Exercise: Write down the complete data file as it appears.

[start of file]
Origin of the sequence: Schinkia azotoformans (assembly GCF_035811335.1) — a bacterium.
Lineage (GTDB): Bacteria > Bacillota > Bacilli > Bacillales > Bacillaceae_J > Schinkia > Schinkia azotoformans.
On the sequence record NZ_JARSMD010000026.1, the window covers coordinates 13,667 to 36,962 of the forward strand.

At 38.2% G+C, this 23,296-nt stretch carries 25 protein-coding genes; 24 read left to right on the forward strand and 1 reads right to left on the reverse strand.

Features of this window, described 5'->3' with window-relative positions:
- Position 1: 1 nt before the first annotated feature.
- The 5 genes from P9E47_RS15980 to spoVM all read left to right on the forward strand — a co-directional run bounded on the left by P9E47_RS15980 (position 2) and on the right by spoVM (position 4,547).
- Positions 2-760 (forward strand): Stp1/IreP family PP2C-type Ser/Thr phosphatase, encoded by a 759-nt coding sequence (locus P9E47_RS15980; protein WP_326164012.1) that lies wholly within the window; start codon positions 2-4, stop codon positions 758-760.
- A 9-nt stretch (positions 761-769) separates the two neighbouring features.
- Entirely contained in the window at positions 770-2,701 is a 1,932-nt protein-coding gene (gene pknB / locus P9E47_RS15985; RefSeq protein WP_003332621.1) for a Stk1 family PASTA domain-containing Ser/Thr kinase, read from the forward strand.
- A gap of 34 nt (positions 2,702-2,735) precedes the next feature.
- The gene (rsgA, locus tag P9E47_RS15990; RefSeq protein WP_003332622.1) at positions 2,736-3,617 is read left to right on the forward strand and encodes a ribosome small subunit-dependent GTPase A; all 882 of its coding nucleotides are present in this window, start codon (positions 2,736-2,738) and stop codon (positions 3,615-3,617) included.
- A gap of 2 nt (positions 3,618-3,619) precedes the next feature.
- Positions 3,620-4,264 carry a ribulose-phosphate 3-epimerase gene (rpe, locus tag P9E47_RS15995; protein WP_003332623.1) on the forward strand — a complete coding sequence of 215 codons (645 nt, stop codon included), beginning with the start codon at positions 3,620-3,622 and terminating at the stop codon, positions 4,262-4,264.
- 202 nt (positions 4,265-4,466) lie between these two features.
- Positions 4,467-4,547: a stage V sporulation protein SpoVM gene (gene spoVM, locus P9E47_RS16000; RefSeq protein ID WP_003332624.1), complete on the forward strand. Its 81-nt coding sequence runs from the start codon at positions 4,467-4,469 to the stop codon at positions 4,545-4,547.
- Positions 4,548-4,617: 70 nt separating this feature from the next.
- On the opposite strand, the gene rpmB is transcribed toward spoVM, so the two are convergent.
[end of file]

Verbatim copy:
Origin of the sequence: Schinkia azotoformans (assembly GCF_035811335.1) — a bacterium.
Lineage (GTDB): Bacteria > Bacillota > Bacilli > Bacillales > Bacillaceae_J > Schinkia > Schinkia azotoformans.
On the sequence record NZ_JARSMD010000026.1, the window covers coordinates 13,667 to 36,962 of the forward strand.

At 38.2% G+C, this 23,296-nt stretch carries 25 protein-coding genes; 24 read left to right on the forward strand and 1 reads right to left on the reverse strand.

Features of this window, described 5'->3' with window-relative positions:
- Position 1: 1 nt before the first annotated feature.
- The 5 genes from P9E47_RS15980 to spoVM all read left to right on the forward strand — a co-directional run bounded on the left by P9E47_RS15980 (position 2) and on the right by spoVM (position 4,547).
- Positions 2-760 (forward strand): Stp1/IreP family PP2C-type Ser/Thr phosphatase, encoded by a 759-nt coding sequence (locus P9E47_RS15980; protein WP_326164012.1) that lies wholly within the window; start codon positions 2-4, stop codon positions 758-760.
- A 9-nt stretch (positions 761-769) separates the two neighbouring features.
- Entirely contained in the window at positions 770-2,701 is a 1,932-nt protein-coding gene (gene pknB / locus P9E47_RS15985; RefSeq protein WP_003332621.1) for a Stk1 family PASTA domain-containing Ser/Thr kinase, read from the forward strand.
- A gap of 34 nt (positions 2,702-2,735) precedes the next feature.
- The gene (rsgA, locus tag P9E47_RS15990; RefSeq protein WP_003332622.1) at positions 2,736-3,617 is read left to right on the forward strand and encodes a ribosome small subunit-dependent GTPase A; all 882 of its coding nucleotides are present in this window, start codon (positions 2,736-2,738) and stop codon (positions 3,615-3,617) included.
- A gap of 2 nt (positions 3,618-3,619) precedes the next feature.
- Positions 3,620-4,264 carry a ribulose-phosphate 3-epimerase gene (rpe, locus tag P9E47_RS15995; protein WP_003332623.1) on the forward strand — a complete coding sequence of 215 codons (645 nt, stop codon included), beginning with the start codon at positions 3,620-3,622 and terminating at the stop codon, positions 4,262-4,264.
- 202 nt (positions 4,265-4,466) lie between these two features.
- Positions 4,467-4,547: a stage V sporulation protein SpoVM gene (gene spoVM, locus P9E47_RS16000; RefSeq protein ID WP_003332624.1), complete on the forward strand. Its 81-nt coding sequence runs from the start codon at positions 4,467-4,469 to the stop codon at positions 4,545-4,547.
- Positions 4,548-4,617: 70 nt separating this feature from the next.
- On the opposite strand, the gene rpmB is transcribed toward spoVM, so the two are convergent.